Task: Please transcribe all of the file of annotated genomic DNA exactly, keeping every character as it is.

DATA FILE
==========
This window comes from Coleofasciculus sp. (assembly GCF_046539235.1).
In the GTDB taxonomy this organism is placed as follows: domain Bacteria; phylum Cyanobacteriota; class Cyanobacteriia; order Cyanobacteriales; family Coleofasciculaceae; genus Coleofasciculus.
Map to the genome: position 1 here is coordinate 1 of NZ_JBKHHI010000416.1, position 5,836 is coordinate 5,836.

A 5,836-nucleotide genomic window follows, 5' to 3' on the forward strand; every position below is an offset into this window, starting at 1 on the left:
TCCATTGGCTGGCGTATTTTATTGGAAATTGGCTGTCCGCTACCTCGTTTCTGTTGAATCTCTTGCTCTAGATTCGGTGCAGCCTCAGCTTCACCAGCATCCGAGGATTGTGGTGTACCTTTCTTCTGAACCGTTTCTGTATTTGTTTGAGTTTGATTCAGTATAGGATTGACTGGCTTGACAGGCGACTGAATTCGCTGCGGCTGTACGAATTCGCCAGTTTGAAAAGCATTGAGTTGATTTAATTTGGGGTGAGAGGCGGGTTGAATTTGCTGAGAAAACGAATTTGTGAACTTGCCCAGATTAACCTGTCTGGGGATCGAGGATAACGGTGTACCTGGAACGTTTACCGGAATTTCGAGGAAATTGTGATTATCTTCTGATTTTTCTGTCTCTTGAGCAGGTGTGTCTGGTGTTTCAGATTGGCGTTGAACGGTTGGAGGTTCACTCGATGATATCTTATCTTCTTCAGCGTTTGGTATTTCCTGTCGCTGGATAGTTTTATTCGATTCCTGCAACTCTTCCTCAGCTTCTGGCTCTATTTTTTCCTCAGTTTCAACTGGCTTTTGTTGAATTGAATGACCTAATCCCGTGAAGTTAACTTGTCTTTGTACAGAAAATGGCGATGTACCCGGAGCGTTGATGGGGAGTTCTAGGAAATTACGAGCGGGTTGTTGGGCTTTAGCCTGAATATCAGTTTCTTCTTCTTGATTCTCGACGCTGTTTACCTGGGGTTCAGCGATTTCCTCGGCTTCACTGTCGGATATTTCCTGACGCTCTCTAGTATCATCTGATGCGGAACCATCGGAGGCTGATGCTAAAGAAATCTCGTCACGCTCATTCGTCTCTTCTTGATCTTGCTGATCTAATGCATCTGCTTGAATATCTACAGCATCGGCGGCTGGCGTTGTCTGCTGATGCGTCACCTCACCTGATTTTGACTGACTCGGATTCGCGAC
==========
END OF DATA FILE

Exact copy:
This window comes from Coleofasciculus sp. (assembly GCF_046539235.1).
In the GTDB taxonomy this organism is placed as follows: domain Bacteria; phylum Cyanobacteriota; class Cyanobacteriia; order Cyanobacteriales; family Coleofasciculaceae; genus Coleofasciculus.
Map to the genome: position 1 here is coordinate 1 of NZ_JBKHHI010000416.1, position 5,836 is coordinate 5,836.

A 5,836-nucleotide genomic window follows, 5' to 3' on the forward strand; every position below is an offset into this window, starting at 1 on the left:
TCCATTGGCTGGCGTATTTTATTGGAAATTGGCTGTCCGCTACCTCGTTTCTGTTGAATCTCTTGCTCTAGATTCGGTGCAGCCTCAGCTTCACCAGCATCCGAGGATTGTGGTGTACCTTTCTTCTGAACCGTTTCTGTATTTGTTTGAGTTTGATTCAGTATAGGATTGACTGGCTTGACAGGCGACTGAATTCGCTGCGGCTGTACGAATTCGCCAGTTTGAAAAGCATTGAGTTGATTTAATTTGGGGTGAGAGGCGGGTTGAATTTGCTGAGAAAACGAATTTGTGAACTTGCCCAGATTAACCTGTCTGGGGATCGAGGATAACGGTGTACCTGGAACGTTTACCGGAATTTCGAGGAAATTGTGATTATCTTCTGATTTTTCTGTCTCTTGAGCAGGTGTGTCTGGTGTTTCAGATTGGCGTTGAACGGTTGGAGGTTCACTCGATGATATCTTATCTTCTTCAGCGTTTGGTATTTCCTGTCGCTGGATAGTTTTATTCGATTCCTGCAACTCTTCCTCAGCTTCTGGCTCTATTTTTTCCTCAGTTTCAACTGGCTTTTGTTGAATTGAATGACCTAATCCCGTGAAGTTAACTTGTCTTTGTACAGAAAATGGCGATGTACCCGGAGCGTTGATGGGGAGTTCTAGGAAATTACGAGCGGGTTGTTGGGCTTTAGCCTGAATATCAGTTTCTTCTTCTTGATTCTCGACGCTGTTTACCTGGGGTTCAGCGATTTCCTCGGCTTCACTGTCGGATATTTCCTGACGCTCTCTAGTATCATCTGATGCGGAACCATCGGAGGCTGATGCTAAAGAAATCTCGTCACGCTCATTCGTCTCTTCTTGATCTTGCTGATCTAATGCATCTGCTTGAATATCTACAGCATCGGCGGCTGGCGTTGTCTGCTGATGCGTCACCTCACCTGATTTTGACTGACTCGGATTCGCGAC